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Monday, March 04, 2024

Future researchers gather for science fair

<p>Twelve-year-old Amir Helmy, a seventh-grader at Lincoln Middle School, explains his project, which uses smartphones to detect seizures and falls, to judge Alex Angerhofer, at this year’s Alachua Region Science and Engineering Fair at Santa Fe College.</p>

Twelve-year-old Amir Helmy, a seventh-grader at Lincoln Middle School, explains his project, which uses smartphones to detect seizures and falls, to judge Alex Angerhofer, at this year’s Alachua Region Science and Engineering Fair at Santa Fe College.

An 11th-grader from Eastside High School stood tall next to a stark white tri-fold board, covered with charts, graphs and text.

She waited, a bit nervous, for a judge to appear.

Soon, a man wearing a badge and holding a clipboard walked toward Lucinda Peng, 16.

The two firmly shook hands and smiled. The interview began.

Peng, along with about 250 other middle and high school students from 18 schools, was part of the Alachua Region Science and Engineering Fair judging Wednesday at the Santa Fe College Gymnasium.

The science fair showcased projects from 13 categories, ranging from botany to mathematics to zoology.

ZoEllen Warren, regional science fair director, said the fair is about more than just science.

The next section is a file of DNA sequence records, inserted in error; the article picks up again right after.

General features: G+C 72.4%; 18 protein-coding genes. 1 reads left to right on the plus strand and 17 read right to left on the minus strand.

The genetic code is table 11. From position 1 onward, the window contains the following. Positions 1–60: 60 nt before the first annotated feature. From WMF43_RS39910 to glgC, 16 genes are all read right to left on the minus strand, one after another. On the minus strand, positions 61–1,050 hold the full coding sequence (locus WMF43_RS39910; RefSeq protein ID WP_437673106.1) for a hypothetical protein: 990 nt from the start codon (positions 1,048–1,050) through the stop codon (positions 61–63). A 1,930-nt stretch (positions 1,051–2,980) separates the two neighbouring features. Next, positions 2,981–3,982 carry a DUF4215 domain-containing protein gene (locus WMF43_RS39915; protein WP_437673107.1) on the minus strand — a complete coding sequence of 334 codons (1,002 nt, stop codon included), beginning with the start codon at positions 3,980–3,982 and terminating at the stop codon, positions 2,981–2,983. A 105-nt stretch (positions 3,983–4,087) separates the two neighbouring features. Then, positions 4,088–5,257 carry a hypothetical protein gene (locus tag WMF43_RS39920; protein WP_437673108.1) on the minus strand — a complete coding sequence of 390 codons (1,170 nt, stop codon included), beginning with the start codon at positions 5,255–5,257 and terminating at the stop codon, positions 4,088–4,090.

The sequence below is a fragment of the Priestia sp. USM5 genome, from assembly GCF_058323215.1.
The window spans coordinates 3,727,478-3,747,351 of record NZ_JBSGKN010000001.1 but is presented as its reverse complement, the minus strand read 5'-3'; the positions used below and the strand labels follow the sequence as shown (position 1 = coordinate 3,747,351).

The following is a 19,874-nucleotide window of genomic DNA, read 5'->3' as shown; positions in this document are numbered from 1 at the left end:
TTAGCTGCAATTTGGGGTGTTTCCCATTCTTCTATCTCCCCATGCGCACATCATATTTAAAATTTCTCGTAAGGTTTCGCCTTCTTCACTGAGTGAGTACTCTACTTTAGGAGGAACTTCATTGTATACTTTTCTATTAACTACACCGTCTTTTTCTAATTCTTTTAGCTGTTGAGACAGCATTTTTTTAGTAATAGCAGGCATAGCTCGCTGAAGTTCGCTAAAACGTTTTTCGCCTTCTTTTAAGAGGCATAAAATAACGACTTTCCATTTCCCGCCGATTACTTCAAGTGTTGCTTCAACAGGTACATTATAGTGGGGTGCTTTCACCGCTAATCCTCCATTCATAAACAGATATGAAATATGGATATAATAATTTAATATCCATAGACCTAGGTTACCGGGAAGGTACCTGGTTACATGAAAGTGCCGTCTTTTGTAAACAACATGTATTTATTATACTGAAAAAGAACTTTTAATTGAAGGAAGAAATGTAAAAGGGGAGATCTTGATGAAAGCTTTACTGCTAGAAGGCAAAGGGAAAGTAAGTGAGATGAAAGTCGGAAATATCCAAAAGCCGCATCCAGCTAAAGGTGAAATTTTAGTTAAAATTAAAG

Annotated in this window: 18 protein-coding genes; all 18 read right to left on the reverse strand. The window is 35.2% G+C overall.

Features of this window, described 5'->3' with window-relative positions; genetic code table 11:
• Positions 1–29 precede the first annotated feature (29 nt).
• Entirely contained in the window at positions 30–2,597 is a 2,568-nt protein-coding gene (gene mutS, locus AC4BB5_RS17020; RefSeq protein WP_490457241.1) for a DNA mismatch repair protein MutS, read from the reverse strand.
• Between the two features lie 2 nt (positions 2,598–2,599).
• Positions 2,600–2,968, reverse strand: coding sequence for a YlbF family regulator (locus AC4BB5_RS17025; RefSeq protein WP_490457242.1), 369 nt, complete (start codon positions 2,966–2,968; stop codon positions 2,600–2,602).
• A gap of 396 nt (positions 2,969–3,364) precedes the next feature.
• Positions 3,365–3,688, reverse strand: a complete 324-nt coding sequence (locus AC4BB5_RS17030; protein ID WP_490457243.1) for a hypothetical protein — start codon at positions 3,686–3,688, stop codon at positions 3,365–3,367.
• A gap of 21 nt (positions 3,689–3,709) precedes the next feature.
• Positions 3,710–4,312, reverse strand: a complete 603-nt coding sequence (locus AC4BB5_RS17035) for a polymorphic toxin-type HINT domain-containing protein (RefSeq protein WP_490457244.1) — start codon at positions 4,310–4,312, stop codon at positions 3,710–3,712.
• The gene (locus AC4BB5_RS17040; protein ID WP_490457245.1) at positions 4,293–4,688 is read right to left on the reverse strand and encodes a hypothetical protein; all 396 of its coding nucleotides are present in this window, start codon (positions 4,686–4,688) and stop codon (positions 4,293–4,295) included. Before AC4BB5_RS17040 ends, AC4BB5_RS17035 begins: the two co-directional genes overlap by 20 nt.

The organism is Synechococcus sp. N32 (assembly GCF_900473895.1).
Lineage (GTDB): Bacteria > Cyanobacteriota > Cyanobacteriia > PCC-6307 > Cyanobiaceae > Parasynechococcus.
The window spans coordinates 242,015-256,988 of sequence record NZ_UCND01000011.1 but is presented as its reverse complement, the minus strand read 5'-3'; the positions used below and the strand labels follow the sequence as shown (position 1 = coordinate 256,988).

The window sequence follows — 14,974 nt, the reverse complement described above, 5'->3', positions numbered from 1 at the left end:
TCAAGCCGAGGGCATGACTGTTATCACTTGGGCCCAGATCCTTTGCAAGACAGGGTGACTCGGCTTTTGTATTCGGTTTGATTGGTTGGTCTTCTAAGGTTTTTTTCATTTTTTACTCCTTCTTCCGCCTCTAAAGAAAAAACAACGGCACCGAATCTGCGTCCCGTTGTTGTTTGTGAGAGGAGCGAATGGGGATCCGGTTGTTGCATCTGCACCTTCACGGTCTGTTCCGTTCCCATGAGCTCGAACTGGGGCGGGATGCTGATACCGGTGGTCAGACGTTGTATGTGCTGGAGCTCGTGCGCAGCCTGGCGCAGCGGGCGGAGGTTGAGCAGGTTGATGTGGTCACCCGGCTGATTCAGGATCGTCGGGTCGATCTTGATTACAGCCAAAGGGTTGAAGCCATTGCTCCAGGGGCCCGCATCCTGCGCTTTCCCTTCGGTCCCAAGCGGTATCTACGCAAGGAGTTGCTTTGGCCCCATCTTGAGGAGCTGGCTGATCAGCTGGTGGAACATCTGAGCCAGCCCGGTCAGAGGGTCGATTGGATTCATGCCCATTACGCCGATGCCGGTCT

“It’s really a cross-curricular investigation that includes all subjects,” she said.

Peng’s project, titled “Foot Strike Patterns During Running,” fell under the physics category.

She began her experimentation in January.

Peng came up with the idea for her project because of her experience as a runner.

She has been running for the last 10 years and was injured for the first time three years ago.

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Her physical therapist told her that her foot strike pattern was probably not the best to prevent injury.

From then on, Peng said, she was curious to find out how foot strike patterns affected the forces applied during running.

“Since I got my first injury in ninth grade, I’ve wanted to do something like this,” she said. “I had to work really hard to convince my parents that this was possible because we didn’t know anyone in the field that could help me.”

Monika Oli, a judge and mentor for the science fair and a UF Department of Microbiology and Cell Science professor, has been a judge for about 10 years, attending science fairs and reviewing students’ projects from around the country.

“The experience to go to international science fair is one of the most amazing experiences of my life,” she said.

Some of the projects Oli has reviewed have their own patents, and some have been published.

Winners of the science fair don’t need to have sophisticated projects because it is about creativity, imagination and personal motivation, she said.

The fair winners will be announced Tuesday night at Lincoln Middle School.

Twelve-year-old Amir Helmy, a seventh-grader at Lincoln Middle School, explains his project, which uses smartphones to detect seizures and falls, to judge Alex Angerhofer, at this year’s Alachua Region Science and Engineering Fair at Santa Fe College.

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